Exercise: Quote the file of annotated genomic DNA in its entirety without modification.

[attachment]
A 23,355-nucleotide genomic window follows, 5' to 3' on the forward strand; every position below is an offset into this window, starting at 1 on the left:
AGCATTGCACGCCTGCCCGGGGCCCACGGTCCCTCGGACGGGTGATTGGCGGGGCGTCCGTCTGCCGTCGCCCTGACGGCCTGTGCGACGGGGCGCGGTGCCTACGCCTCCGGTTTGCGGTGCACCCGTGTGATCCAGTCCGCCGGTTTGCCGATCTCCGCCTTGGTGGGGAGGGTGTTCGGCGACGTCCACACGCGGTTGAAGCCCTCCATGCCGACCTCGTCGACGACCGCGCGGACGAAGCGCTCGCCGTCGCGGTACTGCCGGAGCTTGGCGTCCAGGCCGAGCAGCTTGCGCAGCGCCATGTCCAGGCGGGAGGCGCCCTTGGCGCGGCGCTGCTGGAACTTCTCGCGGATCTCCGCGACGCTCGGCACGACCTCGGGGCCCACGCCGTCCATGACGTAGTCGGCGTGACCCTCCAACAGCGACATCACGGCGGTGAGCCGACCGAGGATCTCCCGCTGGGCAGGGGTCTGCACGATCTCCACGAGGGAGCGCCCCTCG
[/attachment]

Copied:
A 23,355-nucleotide genomic window follows, 5' to 3' on the forward strand; every position below is an offset into this window, starting at 1 on the left:
AGCATTGCACGCCTGCCCGGGGCCCACGGTCCCTCGGACGGGTGATTGGCGGGGCGTCCGTCTGCCGTCGCCCTGACGGCCTGTGCGACGGGGCGCGGTGCCTACGCCTCCGGTTTGCGGTGCACCCGTGTGATCCAGTCCGCCGGTTTGCCGATCTCCGCCTTGGTGGGGAGGGTGTTCGGCGACGTCCACACGCGGTTGAAGCCCTCCATGCCGACCTCGTCGACGACCGCGCGGACGAAGCGCTCGCCGTCGCGGTACTGCCGGAGCTTGGCGTCCAGGCCGAGCAGCTTGCGCAGCGCCATGTCCAGGCGGGAGGCGCCCTTGGCGCGGCGCTGCTGGAACTTCTCGCGGATCTCCGCGACGCTCGGCACGACCTCGGGGCCCACGCCGTCCATGACGTAGTCGGCGTGACCCTCCAACAGCGACATCACGGCGGTGAGCCGACCGAGGATCTCCCGCTGGGCAGGGGTCTGCACGATCTCCACGAGGGAGCGCCCCTCG